Review: Florence Foster Jenkins – A Tragic and Hilariously Terrible Siren

Review: Florence Foster Jenkins – A Tragic and Hilariously Terrible Siren

The world couldn’t seem to get enough of Florence Foster Jenkins, a wealthy New York socialite often referred to over the years as ‘the worst opera singer in the world’. Even today, she remains unforgotten, with two films inspired by her life story appearing over the past two years; first the 2015 French film, Marguerite, and now – this year – the latest film from Stephen Frears (director of The Queen and Philomena), Florence Foster Jenkins. Starring Meryl Streep in the title role, the film is endearingly funny and simultaneously tragic. It is, of course, this cocktail of emotions that makes it such worthy viewing.

Set in New York City at the height of the Second World War, we meet Jenkins (Streep) and her charming and loyal actor husband, St. Clair Bayfield, played by Hugh Grant. Their marriage is one of mixed devotion, Bayfield (Grant) portrayed as an affectionate spouse supportive of Jenkins’ ambitions. Incidentally, their marriage remains strictly platonic, as Jenkins is riddled with syphilis. For these reasons, Bayfield keeps a mistress (played by Rebecca Ferguson) going by the name of Kathleen at the couple’s spare apartment. It is Jenkins’ desire, having been a patron of the arts all her life, to fulfil her dreams of becoming a great opera singer; Bayfield is supportive of this, despite the emerging truth of Jenkins’ ineptitude and lack of vocal prowess.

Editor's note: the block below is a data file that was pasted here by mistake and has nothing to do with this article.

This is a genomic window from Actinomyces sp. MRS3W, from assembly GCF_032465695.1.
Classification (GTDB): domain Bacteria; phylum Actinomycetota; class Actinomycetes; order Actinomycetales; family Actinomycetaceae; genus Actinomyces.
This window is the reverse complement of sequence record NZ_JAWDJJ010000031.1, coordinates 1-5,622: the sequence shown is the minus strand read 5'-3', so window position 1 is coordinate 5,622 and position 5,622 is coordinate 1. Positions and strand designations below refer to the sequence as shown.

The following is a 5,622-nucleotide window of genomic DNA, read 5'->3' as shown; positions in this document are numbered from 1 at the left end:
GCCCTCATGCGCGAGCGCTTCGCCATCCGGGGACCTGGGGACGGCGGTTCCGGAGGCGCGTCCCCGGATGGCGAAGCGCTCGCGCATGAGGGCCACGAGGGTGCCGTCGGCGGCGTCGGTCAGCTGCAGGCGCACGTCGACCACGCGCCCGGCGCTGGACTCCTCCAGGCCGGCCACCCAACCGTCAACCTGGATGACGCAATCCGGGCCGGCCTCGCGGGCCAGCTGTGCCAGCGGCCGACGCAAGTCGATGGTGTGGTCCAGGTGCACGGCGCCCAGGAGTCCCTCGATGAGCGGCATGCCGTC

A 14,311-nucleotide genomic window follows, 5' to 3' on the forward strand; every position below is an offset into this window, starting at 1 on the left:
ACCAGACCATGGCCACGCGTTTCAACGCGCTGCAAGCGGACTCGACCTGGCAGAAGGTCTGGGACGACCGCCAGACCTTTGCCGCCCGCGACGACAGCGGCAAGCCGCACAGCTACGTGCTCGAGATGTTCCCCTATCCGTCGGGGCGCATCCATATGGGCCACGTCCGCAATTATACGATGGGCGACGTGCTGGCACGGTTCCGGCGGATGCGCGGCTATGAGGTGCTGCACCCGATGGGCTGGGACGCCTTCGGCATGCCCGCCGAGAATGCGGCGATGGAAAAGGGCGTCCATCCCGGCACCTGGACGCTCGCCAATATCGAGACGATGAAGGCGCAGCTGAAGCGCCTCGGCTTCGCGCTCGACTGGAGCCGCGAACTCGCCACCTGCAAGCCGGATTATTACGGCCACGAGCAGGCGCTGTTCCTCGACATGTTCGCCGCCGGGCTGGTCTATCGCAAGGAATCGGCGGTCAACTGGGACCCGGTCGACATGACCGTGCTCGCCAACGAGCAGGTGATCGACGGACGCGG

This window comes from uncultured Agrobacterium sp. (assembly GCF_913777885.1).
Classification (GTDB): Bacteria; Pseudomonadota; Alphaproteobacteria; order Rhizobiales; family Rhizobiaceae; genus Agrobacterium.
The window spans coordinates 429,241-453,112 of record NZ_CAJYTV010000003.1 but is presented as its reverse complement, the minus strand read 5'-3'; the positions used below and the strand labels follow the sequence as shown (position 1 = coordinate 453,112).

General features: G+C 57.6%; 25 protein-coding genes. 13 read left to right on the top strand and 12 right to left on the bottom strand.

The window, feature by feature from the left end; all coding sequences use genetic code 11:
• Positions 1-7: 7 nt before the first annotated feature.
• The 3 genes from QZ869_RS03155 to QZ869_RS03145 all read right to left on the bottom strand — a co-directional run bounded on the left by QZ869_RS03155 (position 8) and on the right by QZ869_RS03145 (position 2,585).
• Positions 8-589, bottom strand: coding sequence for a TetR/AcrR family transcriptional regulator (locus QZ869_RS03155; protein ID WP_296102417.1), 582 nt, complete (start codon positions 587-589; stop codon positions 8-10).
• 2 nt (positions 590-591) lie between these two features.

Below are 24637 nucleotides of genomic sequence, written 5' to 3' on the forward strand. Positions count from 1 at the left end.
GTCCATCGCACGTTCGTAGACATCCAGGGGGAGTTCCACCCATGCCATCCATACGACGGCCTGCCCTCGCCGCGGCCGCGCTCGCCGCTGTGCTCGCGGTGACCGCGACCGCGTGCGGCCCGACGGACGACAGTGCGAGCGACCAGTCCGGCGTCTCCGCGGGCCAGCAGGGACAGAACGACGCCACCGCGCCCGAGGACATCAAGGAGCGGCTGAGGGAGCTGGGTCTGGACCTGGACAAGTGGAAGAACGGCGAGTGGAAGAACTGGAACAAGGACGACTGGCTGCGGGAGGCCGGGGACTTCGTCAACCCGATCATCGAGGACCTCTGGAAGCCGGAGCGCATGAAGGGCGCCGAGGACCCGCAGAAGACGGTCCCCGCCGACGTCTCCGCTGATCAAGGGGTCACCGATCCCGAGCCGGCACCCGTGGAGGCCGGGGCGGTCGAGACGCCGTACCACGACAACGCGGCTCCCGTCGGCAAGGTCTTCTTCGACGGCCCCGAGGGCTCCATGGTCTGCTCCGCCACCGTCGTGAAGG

Image courtesy of Paramount Pictures

Image courtesy of Paramount Pictures

This makes for a chorus of laughter, both on and off screen, and is guaranteed to lift the moods of the audience, just as Jenkins’ ‘infamous’ concert at Carnegie Hall in 1944 was guaranteed to lift the moods of troops and their loved ones in a time of war. As far as performances go, Streep draws us to the character with her usual effortlessness, only this time her portrayal is more light-hearted than some of her austere portrayals of historical figures in recent years (such as Margaret Thatcher in The Iron Lady and Emmeline Pankhurst in last year’s Suffragette), whilst maintaining an element of tragedy to a woman who fought to achieve her dreams, despite her crippling illness. Grant gives an unusually mature and admirable performance, perhaps finally finding himself as an actor in this period of his life, having survived his more trivial days as a romcom heartthrob. There is then Simon Helberg in his role as Cosme McMoon, who serves as Jenkins’ bemused accompanying pianist. His stifled giggles are contagious.

What remains so admirable about this film, besides its near-perfect production, is its bitter sweetness. Whilst it is undisputable that Jenkins’ voice was not of a professional standard, the vicious efforts made by her husband to shield her from the world’s opinion of her, so as to maintain an illusion of critical success, are hilarious in their desperation and heart-warming in what is, ultimately, a genuine measure of his love for her. What’s more, her illness reminds us that everyone has a struggle in their lives and we must not be too quick to ridicule others when they open their hearts to us, no matter how dreadful they sound.

George Jackson

Image courtesy of Nick Wall Photography

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